Groups are trying to block Mattamuskeet algaecide treatment

Flocks of waterfowl on Lake Mattamuskeet.  Photo: Allie Stewart/USFWS
Flocks of waterfowl on Lake Mattamuskeet. Photo: Allie Stewart/USFWS

CHAPEL HILL – Citing threats to migratory birds, wildlife advocates have filed a complaint in federal court to block the U.S. Fish and Wildlife Service from allowing an experimental algae control treatment of Lake Mattamuskeet.

The Southern Environmental Law Center filed the lawsuit Monday in the Eastern District of North Carolina on behalf of Defenders of Wildlife and the Sierra Club. The groups are seeking to block the plan at Mattamuskeet National Wildlife Refuge until the Fish and Wildlife Service conducts a more thorough analysis that “takes a closer look at the harm from the toxic algaecide and available alternatives.”

The groups point to the product’s former Environmental Protection Agency labeling, which shows the product is toxic to birds. They note that shallow Lake Mattamuskeet is an important habitat for more than 250 bird species, including swans, ducks and geese.

Related: State issues certificate for treatment of Lake Mattamuskeet

“A bird sanctuary is not a place to experiment with a chemical that is toxic to birds,” said Southern Environmental Law Center senior attorney Ramona McGee, who leads the law center’s Wildlife Program. “We ask the Fish and Wildlife Service to put the mission and purpose of this wildlife refuge first, and not turn wild birds into lab rats when there are far better ways available to preserve the health of the lake.”

The North Carolina Department of Environmental Quality said Thursday that the Water Resources Division had approved a certificate of coverage that would allow BlueGreen Water Technologies to begin the pilot study June 1 for treating cyanobacteria in select areas of the freshwater lake.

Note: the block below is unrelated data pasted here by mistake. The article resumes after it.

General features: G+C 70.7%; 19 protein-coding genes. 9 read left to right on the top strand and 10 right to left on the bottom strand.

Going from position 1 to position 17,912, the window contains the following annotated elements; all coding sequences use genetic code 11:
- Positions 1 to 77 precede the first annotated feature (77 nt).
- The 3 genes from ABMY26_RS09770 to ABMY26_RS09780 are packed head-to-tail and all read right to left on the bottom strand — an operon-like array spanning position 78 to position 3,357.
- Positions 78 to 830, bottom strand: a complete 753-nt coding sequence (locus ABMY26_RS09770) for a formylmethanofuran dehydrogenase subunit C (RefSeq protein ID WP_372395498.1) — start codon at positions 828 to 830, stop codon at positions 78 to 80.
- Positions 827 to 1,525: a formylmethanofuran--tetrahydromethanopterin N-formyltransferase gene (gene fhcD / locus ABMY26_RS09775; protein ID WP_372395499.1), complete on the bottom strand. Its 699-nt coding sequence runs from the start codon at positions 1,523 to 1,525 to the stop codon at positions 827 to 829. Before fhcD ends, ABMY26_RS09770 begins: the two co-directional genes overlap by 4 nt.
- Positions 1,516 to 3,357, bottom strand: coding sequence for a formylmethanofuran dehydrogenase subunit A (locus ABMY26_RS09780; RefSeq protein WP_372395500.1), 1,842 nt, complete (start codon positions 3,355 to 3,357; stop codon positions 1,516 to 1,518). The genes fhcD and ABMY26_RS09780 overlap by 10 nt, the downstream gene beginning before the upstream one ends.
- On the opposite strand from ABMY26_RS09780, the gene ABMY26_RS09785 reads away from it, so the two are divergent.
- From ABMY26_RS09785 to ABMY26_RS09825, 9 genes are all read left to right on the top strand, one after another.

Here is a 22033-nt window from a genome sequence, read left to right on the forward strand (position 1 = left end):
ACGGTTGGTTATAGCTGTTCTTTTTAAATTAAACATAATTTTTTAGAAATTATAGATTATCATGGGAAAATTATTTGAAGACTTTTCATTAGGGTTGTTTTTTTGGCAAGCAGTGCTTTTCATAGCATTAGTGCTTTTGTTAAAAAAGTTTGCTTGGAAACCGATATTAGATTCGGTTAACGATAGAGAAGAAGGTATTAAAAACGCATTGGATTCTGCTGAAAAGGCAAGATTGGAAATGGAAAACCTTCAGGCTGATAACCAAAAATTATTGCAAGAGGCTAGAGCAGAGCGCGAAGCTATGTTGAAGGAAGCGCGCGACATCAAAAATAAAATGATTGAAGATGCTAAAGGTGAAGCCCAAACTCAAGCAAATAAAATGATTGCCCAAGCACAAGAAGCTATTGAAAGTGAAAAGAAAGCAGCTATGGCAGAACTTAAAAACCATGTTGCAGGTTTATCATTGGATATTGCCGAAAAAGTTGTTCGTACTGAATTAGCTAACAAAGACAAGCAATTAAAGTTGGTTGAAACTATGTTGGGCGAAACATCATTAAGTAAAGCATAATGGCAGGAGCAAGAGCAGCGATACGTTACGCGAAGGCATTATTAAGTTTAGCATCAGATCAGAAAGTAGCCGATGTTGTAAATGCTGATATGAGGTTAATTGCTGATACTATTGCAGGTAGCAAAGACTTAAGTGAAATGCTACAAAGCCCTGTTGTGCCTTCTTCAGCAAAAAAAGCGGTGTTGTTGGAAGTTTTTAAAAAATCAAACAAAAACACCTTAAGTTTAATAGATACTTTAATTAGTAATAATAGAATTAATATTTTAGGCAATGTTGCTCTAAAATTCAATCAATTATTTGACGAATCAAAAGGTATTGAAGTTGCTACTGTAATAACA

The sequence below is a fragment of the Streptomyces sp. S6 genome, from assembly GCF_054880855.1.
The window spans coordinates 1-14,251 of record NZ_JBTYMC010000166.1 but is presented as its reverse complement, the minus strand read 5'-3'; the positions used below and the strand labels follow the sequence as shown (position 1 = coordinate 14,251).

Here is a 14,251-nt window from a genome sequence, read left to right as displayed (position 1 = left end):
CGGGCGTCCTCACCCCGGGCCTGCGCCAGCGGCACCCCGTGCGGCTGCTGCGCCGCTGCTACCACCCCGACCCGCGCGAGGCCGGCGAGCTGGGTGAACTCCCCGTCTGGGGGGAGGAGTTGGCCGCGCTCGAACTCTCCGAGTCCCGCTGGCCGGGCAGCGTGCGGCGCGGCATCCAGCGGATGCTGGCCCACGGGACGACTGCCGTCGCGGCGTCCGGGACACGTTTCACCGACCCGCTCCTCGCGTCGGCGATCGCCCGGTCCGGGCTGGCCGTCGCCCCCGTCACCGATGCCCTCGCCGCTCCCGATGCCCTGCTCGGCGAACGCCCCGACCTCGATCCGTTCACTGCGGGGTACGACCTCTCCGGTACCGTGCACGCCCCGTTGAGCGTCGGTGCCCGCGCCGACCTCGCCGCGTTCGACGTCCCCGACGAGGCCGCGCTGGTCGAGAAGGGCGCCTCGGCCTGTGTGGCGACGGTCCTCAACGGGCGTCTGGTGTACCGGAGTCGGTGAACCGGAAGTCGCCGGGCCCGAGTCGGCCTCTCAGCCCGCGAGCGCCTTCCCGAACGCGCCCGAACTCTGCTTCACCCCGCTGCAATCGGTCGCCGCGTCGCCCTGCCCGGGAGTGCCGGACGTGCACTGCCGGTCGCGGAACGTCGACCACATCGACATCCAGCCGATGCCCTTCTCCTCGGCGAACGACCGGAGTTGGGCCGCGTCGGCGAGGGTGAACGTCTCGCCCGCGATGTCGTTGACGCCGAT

Fish and Wildlife is working on the proposed treatment with the Institute of Marine Sciences at the University of North Carolina Chapel Hill.

Officials say the pelletized product is safe after it is dissolved in water. Lawyers disagree.

Related: USFWS plans to chemically treat part of Lake Mattamuskeet

“It might seem reasonable to assume that the federal government would refrain from using a national bird sanctuary to test a private company’s experimental algaecide, especially one that says ‘toxic to birds’ on the label, and yet we here,” Erin Carey said. , Acting Director, NC Chapter of Sierra Club. “The North Carolina Sierra Club is proud to stand between the delicate and irreplaceable beauty of Lake Mattamuskeet and the casual disregard for corporate interests.”

“The Fish and Wildlife Service must do everything in its power to preserve this important bird sanctuary,” said Jane Davenport, senior attorney at Defenders of Wildlife. “Instead, FWS is giving the green light to a private company to turn a wildlife refuge into a laboratory for experimental, unproven treatments with known dangers to the wildlife the refuge is designed to protect.”